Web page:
These calculations aren’t exact. For instance, the equation predicts Dylan Dog would make –$24.5 million, when it actually grossed $1.2 million (basically the numerically possible equivalent). And the model isn’t really equipped to handle the megahits, totally underestimating the likes of Harry Potter and the Deathly Hallows, Transformers 3, Twilight: Breaking Dawn, and The Hangover 2. That may mean I am missing an important factor or need to tweak the model. On the other hand, those could just be outliers that can’t be predicted using basic data analysis. As a counterexample, the model would have been ready for the surprise success of Rise of the Planet of the Apes, predicting $178.6 million for the PG-13, critic-approved sequel that ultimately grossed $176.8 million.
I do need to stress again that the exact numbers here are not gospel, but give you a general idea of what matters at the box office. I went into this with the research question, “Do moviegoers care if a movie is good?” The answer appears to be yes, with a high correlation between positive reviews and financial success. There is some causation here, where a critic or a friend recommends the movie, and as a direct result someone goes to see that movie. There is also just correlation—critics tend to enjoy the same movies that the general public likes, despite Transform-ed anecdotal evidence to the contrary. Regardless, the bottom line is encouraging: studios have financial incentive to put an effort into making good movies. Ideally, the product will be both good and marketable. And sure, budget, rating, brand awareness, release timing are all important, too. But “good” has value on its own. For movie lovers, that is a beautiful thing.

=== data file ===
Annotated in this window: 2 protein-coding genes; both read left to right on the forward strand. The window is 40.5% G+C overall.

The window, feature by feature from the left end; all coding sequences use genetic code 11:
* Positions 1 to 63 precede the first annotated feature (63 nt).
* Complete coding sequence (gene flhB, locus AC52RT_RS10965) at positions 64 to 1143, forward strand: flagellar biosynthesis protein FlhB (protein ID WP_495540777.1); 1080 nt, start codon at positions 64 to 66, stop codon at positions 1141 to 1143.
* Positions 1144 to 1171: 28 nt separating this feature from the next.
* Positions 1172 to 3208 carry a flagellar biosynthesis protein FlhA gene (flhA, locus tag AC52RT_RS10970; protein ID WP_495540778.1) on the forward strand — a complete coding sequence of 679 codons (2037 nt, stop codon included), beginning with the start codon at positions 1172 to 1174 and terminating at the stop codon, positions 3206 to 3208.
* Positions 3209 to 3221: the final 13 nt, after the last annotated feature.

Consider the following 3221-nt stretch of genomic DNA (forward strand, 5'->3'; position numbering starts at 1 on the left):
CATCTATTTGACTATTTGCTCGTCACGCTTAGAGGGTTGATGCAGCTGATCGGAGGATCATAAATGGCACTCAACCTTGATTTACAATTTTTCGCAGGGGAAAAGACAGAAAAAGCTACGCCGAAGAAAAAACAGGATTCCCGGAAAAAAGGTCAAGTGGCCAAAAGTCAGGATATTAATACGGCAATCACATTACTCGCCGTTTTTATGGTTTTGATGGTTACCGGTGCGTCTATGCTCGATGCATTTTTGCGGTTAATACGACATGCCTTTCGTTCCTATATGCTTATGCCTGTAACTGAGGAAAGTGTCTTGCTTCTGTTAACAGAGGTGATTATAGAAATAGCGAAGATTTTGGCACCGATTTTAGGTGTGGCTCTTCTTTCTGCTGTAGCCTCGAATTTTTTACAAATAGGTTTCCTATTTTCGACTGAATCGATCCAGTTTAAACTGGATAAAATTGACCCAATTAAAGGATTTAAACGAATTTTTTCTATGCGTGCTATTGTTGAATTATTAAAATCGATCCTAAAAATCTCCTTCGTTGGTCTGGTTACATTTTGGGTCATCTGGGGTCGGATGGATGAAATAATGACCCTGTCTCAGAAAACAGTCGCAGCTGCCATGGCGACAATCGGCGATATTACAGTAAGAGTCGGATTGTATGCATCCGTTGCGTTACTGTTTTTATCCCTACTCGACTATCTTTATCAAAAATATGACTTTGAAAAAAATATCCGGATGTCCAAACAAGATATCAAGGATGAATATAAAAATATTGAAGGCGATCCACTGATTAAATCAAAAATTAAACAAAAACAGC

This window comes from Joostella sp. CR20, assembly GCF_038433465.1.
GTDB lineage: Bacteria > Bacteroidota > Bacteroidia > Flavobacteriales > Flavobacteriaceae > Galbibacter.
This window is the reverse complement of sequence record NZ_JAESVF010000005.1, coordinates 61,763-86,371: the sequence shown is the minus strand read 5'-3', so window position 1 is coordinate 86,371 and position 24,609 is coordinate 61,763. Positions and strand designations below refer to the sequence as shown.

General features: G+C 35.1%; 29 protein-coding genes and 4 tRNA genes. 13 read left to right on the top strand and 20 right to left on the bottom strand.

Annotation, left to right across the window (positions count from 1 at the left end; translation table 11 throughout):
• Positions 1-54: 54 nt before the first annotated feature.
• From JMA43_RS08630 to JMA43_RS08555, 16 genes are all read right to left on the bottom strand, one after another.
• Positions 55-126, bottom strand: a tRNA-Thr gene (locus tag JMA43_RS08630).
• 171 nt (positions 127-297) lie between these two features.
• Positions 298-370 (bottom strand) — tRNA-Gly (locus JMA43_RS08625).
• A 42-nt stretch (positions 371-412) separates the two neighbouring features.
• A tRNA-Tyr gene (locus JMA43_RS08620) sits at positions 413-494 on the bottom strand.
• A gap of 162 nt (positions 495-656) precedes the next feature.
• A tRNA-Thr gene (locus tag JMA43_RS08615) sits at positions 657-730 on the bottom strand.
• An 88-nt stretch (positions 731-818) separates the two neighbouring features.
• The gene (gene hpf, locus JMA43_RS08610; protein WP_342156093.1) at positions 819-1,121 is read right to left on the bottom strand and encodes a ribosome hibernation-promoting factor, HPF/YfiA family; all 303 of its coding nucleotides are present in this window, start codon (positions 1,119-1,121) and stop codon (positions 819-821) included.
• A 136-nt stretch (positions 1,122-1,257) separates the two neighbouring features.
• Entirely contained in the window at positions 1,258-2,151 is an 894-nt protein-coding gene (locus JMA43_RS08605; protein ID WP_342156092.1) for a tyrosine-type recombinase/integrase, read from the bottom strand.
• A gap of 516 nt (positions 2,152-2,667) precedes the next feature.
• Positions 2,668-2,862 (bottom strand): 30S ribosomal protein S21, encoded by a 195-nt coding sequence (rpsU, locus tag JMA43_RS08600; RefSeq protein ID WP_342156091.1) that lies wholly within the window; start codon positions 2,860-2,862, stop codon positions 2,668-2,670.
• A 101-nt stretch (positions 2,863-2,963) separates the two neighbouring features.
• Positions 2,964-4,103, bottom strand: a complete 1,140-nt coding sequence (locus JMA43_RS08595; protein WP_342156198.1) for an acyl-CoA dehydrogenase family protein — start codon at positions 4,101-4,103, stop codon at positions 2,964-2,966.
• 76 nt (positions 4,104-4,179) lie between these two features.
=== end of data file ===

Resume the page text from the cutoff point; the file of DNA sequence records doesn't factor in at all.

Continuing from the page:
If you are a stats nerd, head to the appendix on page 2 for the detailed output. Otherwise, meet me in the comments for anything you want to discuss.
In case you found this page first, click here to read the first page of this article.
This section is mostly going to be an information dump that will only be of interest to the 1% of the population that uses Minitab and/or R. (Hey, anyone want to teach me SAS?) I add a bit more commentary, and wanted to include this section to support the analysis. But the heavy lifting of the interpretation is left to you.
First, here is the Minitab output for both the 2011 and 2010 data sets. Notice that there is a higher coefficient for RT and a higher R2 when the regression model is based on the 2010 dataset.
Of course, these models don’t satisfy the necessary assumptions. There is no multicollinearity, and there is sufficient linearity. But the normality assumption is probably violated and there is definite heteroscedasticity.
To counteract this, a transformation of the dependent variable Y^(1/3) is needed. This transformation yields a better fit, but the transformation is much harder to explain than a one-unit increase on both sides of the equation, so I stuck with the basic regression model on the first page. There is some benefit to using polynomial regression, especially with the theater count. But since this model is a good fit without raising anything else to a power, I left it at this.
The Minitab output and relevant plots for the transformed regression model follows.